Slavery, 37

“You’re pretty when you scowl,” Theodore said.

Daniel looked up from his book, trying not to scowl. “What?”

“You heard me. I said you’re pretty when you scowl.” Theodore smiled at him. “Not as pretty as when you smile, but pretty nonetheless.”

Daniel looked at him for a second, face resting in a neutral expression. Now he was overthinking his facial expressions, great. “You’re saying that,” he said after a second, “so that I’ll get annoyed and stop scowling at you. So that I can go back to looking all innocent and stupid like I did before.”

Theodore smiled. “I never thought you looked stupid, Daniel. And perhaps I’m saying it because I want to compliment you.”

Witch, 42

“You had him…”

“Not really.”

“You had him in your house, in your territory, and you let him go?”

“What was I supposed to do? Kidnap him and tie him to my kitchen table?”

“That was going to be your only chance to put a stop to him, James. He’s not going to come back to you.”

“Well, I bloody hope not,” James agreed, nodding patiently at Timothy Lariat, who was getting redder and redder as he blustered. “Having him in my house was a bit harrowing. He thought about attacking me.”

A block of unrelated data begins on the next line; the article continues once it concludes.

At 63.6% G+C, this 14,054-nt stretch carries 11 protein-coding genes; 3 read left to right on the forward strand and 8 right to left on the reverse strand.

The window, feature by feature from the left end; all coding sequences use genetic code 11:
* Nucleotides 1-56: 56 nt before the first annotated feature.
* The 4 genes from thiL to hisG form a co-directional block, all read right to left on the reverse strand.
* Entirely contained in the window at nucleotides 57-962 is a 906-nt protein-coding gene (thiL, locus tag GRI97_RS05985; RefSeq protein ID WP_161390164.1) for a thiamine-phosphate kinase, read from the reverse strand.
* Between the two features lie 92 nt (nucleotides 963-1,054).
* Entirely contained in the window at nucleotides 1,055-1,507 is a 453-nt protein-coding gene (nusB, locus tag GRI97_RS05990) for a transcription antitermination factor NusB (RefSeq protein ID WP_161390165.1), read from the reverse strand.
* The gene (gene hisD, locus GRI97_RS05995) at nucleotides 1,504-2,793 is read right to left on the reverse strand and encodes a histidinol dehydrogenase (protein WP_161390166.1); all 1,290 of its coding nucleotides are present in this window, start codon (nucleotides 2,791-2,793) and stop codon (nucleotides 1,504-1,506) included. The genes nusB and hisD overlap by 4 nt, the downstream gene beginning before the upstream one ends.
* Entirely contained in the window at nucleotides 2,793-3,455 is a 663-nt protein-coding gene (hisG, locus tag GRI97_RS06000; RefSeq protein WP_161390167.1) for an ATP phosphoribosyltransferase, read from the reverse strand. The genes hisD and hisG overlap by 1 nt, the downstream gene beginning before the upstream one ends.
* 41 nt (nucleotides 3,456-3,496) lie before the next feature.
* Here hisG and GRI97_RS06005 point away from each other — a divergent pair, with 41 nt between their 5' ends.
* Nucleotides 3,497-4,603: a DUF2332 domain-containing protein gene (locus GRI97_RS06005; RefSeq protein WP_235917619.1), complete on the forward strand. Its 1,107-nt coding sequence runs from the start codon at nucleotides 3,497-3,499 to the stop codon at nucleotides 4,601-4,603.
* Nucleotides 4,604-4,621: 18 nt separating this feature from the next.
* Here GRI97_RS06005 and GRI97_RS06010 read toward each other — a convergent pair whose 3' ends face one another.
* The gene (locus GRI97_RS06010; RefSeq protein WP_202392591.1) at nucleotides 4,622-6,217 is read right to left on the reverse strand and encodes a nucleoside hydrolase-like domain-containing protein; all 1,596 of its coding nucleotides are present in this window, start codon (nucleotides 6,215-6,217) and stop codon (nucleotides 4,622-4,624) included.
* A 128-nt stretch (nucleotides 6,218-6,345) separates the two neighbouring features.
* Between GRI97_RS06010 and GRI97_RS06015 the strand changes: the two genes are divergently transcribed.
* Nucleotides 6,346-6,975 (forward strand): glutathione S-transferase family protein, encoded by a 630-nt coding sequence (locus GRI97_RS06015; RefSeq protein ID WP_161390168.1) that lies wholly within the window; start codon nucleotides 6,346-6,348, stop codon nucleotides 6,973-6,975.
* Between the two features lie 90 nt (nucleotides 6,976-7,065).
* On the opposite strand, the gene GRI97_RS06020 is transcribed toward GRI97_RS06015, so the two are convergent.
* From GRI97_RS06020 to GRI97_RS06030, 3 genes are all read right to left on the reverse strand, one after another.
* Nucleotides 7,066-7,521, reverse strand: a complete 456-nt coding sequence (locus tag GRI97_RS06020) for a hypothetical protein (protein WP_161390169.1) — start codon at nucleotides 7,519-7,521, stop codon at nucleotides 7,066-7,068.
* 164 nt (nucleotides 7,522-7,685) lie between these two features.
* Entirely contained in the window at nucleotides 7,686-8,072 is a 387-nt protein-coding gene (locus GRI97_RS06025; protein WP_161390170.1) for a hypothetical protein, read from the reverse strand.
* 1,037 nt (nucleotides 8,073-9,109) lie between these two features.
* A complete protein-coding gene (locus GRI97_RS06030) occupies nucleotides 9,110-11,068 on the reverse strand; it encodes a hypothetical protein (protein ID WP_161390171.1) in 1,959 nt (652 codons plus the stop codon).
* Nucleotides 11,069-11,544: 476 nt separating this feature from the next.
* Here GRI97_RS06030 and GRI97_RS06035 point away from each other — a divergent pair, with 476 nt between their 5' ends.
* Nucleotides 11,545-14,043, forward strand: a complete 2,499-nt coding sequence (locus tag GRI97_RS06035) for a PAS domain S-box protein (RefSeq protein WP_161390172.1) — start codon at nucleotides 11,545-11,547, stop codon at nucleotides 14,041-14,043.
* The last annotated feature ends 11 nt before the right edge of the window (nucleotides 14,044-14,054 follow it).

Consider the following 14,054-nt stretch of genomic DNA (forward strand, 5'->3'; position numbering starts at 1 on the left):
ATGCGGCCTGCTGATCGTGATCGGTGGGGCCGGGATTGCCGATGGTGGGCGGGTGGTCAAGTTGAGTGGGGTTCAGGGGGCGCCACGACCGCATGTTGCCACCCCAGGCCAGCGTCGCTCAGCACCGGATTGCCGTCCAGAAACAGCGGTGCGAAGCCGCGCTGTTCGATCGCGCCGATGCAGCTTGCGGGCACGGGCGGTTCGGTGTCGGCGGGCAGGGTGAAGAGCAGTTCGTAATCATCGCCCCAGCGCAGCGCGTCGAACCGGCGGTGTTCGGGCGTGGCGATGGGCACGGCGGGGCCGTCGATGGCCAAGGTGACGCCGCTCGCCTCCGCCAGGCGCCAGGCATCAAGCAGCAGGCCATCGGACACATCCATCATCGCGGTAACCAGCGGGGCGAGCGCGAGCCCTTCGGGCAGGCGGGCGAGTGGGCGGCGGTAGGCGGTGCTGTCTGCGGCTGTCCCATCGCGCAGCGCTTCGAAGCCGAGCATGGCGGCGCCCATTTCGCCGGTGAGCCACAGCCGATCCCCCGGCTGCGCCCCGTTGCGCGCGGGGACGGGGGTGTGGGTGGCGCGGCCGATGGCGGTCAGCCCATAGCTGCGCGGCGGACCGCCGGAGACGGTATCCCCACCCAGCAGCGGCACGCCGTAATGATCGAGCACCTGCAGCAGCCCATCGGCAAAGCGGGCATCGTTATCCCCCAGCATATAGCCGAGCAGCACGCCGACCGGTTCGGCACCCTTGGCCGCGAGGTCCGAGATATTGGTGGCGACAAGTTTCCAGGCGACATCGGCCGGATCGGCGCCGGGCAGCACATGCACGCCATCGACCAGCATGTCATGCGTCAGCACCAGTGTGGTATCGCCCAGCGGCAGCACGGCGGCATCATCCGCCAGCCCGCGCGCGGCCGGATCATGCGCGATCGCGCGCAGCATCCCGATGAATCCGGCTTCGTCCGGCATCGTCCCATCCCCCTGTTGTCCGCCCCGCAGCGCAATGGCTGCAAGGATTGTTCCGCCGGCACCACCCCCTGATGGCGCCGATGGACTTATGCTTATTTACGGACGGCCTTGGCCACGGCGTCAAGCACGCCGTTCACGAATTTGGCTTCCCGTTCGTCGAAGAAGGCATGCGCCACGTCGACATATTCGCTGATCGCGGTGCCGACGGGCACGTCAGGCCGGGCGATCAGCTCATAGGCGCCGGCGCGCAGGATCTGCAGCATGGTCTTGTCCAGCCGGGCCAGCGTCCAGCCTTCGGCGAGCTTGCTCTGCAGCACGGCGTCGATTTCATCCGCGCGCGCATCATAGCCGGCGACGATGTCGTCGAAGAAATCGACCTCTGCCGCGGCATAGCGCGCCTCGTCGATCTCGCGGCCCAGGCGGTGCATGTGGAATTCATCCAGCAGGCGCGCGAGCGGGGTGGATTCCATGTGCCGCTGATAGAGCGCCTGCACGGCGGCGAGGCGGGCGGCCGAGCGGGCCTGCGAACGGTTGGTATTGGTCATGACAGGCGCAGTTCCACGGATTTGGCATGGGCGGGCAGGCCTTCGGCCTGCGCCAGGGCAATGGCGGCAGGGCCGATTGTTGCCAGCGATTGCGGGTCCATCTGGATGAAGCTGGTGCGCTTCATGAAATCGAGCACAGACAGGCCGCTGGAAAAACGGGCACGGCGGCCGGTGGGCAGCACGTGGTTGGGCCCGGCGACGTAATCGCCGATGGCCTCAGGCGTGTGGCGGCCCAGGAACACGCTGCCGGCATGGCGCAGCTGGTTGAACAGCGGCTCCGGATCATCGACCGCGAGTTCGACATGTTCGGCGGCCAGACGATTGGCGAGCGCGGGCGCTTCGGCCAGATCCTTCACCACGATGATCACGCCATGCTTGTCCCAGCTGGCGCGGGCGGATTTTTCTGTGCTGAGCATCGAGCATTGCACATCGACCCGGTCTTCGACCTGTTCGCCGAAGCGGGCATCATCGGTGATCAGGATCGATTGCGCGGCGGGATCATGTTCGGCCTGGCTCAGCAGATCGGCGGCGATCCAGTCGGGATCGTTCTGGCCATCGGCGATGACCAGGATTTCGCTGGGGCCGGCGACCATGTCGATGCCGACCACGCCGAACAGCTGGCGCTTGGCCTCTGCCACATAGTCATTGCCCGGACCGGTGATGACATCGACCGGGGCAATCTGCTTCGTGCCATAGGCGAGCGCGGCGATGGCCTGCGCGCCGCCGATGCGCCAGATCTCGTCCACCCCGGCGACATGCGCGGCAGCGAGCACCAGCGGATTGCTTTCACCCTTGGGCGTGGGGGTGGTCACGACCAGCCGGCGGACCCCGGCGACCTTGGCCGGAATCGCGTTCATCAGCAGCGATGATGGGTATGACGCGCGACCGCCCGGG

Slavery, 19

“Everything I know suggests that Greentide isn’t corrupt—or at least that she’s less corrupt than most,” Georg said to Theodore, tapping his plate with his fork. “If we approach her the right way, I don’t see that there will be any issue with convincing her to work with you on this.”

“I am a little curious as to why you care, Theodore.” Cassiopeia had been skeptical about this from the start and hadn’t hidden it, and even now Daniel could hear it in her voice. “I mean, what Clement is doing down there is terrible, don’t get me wrong, but this kind of humanitarian cause has never been your usual fare.”

While Daniel thought of stones gathering dust on a shelf and wondered if Cassiopeia was right about that, Theodore smiled at her. “I see a problem and I have a way of solving it,” he said, with a small inclination of his head. “Perhaps I haven’t had the best record of making the world a better place, but I do like to try when I know it’s possible to succeed, at least.”

Slavery, 12

“Daniel. Daniel, wake up.”

Daniel stirred, but apparently not fast enough. “Dammit, Daniel. Wake up, you lazy…”


Daniel opened his eyes, saw Hugh and Marcus looking down at him. “Sorry,” he mumbled, trying to work the sleep out of his mouth. “Was I asleep for long?”

“Not really,” Hugh said, helping him sit. “But Benedict just knocked on the door. The Master wants you to get dressed and go see him in the sitting room.”

Witch, 14

“Any time you want to start.”

“We thank you very much for your hospitality and…”

“Yes, yes,” James said, obviously irritated. He’d been sitting for three seconds and was already shifting uncomfortably. “I assume you came because you wanted a meeting, not to compliment my grandmother’s cooking.”

It was Ron’s cooking, but he didn’t say anything. It was important that the Grand Coven see James with a loyal servant, he’d been told.